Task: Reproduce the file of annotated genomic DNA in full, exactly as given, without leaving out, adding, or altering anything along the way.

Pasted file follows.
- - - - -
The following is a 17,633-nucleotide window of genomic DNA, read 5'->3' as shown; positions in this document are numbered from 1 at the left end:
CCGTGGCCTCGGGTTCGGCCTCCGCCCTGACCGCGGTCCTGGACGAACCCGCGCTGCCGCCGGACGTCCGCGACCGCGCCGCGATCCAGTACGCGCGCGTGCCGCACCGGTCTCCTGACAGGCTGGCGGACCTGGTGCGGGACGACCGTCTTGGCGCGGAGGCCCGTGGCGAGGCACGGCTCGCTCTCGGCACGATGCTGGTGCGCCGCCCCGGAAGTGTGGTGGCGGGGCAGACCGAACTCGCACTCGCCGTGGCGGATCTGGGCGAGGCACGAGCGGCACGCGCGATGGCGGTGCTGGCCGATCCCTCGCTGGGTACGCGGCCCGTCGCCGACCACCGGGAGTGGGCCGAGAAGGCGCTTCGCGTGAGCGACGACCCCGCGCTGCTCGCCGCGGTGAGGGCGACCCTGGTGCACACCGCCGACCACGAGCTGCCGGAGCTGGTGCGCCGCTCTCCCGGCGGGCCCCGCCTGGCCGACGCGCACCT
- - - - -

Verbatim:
The following is a 17,633-nucleotide window of genomic DNA, read 5'->3' as shown; positions in this document are numbered from 1 at the left end:
CCGTGGCCTCGGGTTCGGCCTCCGCCCTGACCGCGGTCCTGGACGAACCCGCGCTGCCGCCGGACGTCCGCGACCGCGCCGCGATCCAGTACGCGCGCGTGCCGCACCGGTCTCCTGACAGGCTGGCGGACCTGGTGCGGGACGACCGTCTTGGCGCGGAGGCCCGTGGCGAGGCACGGCTCGCTCTCGGCACGATGCTGGTGCGCCGCCCCGGAAGTGTGGTGGCGGGGCAGACCGAACTCGCACTCGCCGTGGCGGATCTGGGCGAGGCACGAGCGGCACGCGCGATGGCGGTGCTGGCCGATCCCTCGCTGGGTACGCGGCCCGTCGCCGACCACCGGGAGTGGGCCGAGAAGGCGCTTCGCGTGAGCGACGACCCCGCGCTGCTCGCCGCGGTGAGGGCGACCCTGGTGCACACCGCCGACCACGAGCTGCCGGAGCTGGTGCGCCGCTCTCCCGGCGGGCCCCGCCTGGCCGACGCGCACCT